Freedom of speech is critical in any society that seeks a healthy citizenship. I’m not the only one who feels this way – it’s protected under the first amendment of the United States Constitution for a reason. Regardless of whether a person agrees with my position or not, I have never censored any-one’s comments on any media outlet from Sound Earth. Quite the opposite, I want people to engage in conversation.
That being said, the other day I opened my emails to three lengthy responses (from the same individual) to my TNR post. As I read through the first comment I had every intention of posting it even while my stomach was turning; by the third comment I realized it was more of a manifesto than a rational discussion on the most effective, and humane way to handle the feral cat crisis (and it is a crisis) in the US. I have chosen not to approve the comments.
There are certain points within the comments, however, I want to address. “X” claims that Oregon reports a .35% trap rate (there is no reference as to where this percentage was found), and this is among the best he was able to find on TNR advocate’s sites. I did a quick and easy google search and found that the San Diego Feral Cat Coalition boasts:
After 4 1/2 years we’ve been able to sterilize over 7000 cats. The county Dept. of Animal Control shelters report a decrease of almost 50% in cat impounds and euthanasias since the FCC was formed. Other local shelters report similar declines, sometimes complaining of a shortage of available kittens for adoption. The FCC method works! TNR vs Eradication, by Franny Syufi
Similar claims come from Michiana Feral Cat Initiative, and Alley Cat Allies. Both in the neighborhood of 47% success rate. However, this doesn’t acknowledge there are individuals, such as “X” that choose to shoot and kill all feral cats on their property – confirming that there are many feral cats that have not been documented in any way.
Another talking point in his comments:
The following link (of a study done by the University of Nebraska) is some good documentation on the most humane ways to confront a feral-cat problem where you live; including the best firearms, air-rifles, and ammo required. Though avoid using their suggested slow and inefficient trapping methods that got us into the ecological disaster that we have now.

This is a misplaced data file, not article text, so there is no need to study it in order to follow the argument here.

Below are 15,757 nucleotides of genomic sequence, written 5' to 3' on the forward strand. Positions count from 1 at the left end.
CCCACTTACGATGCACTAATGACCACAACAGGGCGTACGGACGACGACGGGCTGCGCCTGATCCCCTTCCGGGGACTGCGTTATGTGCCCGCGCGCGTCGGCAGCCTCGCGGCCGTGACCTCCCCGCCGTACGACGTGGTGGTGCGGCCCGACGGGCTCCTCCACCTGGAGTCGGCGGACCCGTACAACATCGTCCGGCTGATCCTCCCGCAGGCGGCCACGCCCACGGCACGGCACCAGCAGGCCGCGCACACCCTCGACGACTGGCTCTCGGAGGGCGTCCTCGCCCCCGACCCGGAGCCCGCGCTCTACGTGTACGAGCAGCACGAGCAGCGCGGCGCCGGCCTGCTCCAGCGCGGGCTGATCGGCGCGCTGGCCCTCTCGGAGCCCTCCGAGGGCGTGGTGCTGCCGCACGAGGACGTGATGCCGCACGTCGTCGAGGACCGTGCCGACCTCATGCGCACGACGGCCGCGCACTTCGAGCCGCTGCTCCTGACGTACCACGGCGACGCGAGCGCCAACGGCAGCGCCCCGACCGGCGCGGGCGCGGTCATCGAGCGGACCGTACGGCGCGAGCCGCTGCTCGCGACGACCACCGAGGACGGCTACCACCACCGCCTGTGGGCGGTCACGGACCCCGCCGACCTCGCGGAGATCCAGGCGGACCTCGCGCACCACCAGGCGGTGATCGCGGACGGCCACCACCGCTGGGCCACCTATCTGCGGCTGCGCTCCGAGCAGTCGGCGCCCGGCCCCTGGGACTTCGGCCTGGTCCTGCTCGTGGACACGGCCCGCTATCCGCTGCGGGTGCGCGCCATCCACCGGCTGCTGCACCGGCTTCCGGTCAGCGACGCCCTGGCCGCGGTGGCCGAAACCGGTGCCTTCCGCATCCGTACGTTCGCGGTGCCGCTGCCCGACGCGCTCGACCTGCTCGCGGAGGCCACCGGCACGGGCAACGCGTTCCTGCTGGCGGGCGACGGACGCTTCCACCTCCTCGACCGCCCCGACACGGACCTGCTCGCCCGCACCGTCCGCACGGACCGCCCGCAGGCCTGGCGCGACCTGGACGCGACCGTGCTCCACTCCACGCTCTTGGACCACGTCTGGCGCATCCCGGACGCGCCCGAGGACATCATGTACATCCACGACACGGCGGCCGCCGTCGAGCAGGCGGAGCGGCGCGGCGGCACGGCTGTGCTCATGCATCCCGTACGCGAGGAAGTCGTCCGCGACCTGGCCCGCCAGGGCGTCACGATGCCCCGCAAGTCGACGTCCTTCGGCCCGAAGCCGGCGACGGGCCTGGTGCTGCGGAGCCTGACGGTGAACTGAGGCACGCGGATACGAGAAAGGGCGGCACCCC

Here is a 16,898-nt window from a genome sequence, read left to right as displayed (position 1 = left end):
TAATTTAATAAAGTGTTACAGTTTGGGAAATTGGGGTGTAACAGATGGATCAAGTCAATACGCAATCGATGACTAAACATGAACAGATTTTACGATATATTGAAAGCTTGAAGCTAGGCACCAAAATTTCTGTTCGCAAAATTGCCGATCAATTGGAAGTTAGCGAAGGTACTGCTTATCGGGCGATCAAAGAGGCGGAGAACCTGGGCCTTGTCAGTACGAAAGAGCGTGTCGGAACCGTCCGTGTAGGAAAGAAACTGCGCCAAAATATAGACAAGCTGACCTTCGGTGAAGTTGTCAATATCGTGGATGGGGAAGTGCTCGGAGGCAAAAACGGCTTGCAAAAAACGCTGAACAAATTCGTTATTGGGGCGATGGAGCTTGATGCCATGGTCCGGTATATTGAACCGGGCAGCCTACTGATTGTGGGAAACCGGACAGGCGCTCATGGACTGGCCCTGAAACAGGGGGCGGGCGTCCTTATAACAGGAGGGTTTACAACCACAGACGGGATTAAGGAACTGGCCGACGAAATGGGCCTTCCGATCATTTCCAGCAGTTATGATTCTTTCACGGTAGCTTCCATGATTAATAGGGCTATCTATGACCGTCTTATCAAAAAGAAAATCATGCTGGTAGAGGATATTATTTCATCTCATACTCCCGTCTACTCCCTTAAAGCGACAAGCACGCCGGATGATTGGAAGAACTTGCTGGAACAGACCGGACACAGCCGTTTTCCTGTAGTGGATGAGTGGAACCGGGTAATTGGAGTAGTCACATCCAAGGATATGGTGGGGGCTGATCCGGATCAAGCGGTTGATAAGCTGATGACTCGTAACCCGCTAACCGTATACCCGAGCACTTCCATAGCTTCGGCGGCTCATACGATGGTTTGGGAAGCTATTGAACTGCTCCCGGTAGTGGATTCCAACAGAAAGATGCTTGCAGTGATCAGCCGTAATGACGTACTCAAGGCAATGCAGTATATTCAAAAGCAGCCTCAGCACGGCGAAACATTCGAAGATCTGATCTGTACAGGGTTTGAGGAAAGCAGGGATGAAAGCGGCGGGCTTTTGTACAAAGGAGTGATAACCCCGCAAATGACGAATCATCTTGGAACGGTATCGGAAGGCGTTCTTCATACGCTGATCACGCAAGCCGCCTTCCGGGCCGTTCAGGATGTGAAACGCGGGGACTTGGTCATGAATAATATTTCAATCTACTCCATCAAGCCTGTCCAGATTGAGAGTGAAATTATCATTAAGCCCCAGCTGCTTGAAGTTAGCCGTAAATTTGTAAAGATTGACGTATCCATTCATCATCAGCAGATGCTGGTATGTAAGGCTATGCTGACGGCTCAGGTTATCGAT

I didn’t come to the same conclusion upon reading the study. In fact, I found it to be drastically flawed. Their opening sentence, for example: “Feral cats are domestic cats that have gone wild.” Not exactly. Cats don’t “go wild”. Cats are closer to their wild ancestry than any other domesticated animal, even your pet Fluffy. A feral cat is actually the offspring of strays that have lived their lives dodging humans in terror, digging through garbage, hunting for food and struggling for survival. They are wild animals; much like Mountain Lions, Bob Cats and Coyotes. They have specific territories and colonies. The difference between these animals is many generations ago humans found them desirable and began to transport them, breed them, and thus began the vicious cycle that continues today.
According to the American Bird Conservancy:
Millions of stray and feral cats roam our cities, suburbs, farmlands and natural areas. Abandoned by their owners or lost (stray), or descendants of strays and living in the wild (feral), these cats are victims of human irresponsibility due to abandonment and failure to spay or neuter pets. No one knows how many homeless cats there are in the U.S., but estimates range from 60 to 100 million. These cats lead short, miserable lives.
They also make the statement that hundreds of millions of birds, rabbits, squirrels and chipmunks are killed by cats each year; pets, strays and ferals. I have no doubt this is true. Pets should remain indoors or strictly supervised when outdoors. They should always be spayed or neutered – there is no justifiable reason to allow a cat to reproduce when there are so many homeless cats killed every single day. I have a bit of a different reaction to the information offered by the ABC regarding ferals.
Ferals, like it or not, are now part of the food chain and have been for many, many generations. They have a role. How many times have you heard someone say their cat is a good mouser? Typically, humans find this an admirable trait. Ferals are mousers. They have to be to survive. Cats naturally hunt rats, mice and moles as well as birds and rabbits. They also provide food to animals higher on the food chain. As hard as it is to say, this is a reality of wild animals.
While it is true feral cats can spread disease, it is also true they are not the only wild animal to do so. It is not the cat that is responsible for this, it is the humans that dump their unwanted pets into the woods rather than do the right thing – these animals reproduce, and quickly. It is because humans continue to manipulate the natural cycle of the cat there remains the issues surrounding stray and feral cats.
There is no easy solution, that is for certain, but a good part of a solution is to get pets spayed and neutered! Additionally, there should be TNR programs in every community. Municipalities would serve their citizens well to assist in actively seeking to stop the reproductive cycle of feral cats.